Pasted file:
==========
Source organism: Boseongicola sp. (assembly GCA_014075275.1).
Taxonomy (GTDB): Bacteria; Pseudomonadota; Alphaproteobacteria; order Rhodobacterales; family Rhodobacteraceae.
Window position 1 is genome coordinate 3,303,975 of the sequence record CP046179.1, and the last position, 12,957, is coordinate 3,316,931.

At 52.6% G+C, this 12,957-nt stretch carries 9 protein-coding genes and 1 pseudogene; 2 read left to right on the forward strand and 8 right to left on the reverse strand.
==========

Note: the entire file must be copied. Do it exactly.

Source organism: Boseongicola sp. (assembly GCA_014075275.1).
Taxonomy (GTDB): Bacteria; Pseudomonadota; Alphaproteobacteria; order Rhodobacterales; family Rhodobacteraceae.
Window position 1 is genome coordinate 3,303,975 of the sequence record CP046179.1, and the last position, 12,957, is coordinate 3,316,931.

At 52.6% G+C, this 12,957-nt stretch carries 9 protein-coding genes and 1 pseudogene; 2 read left to right on the forward strand and 8 right to left on the reverse strand.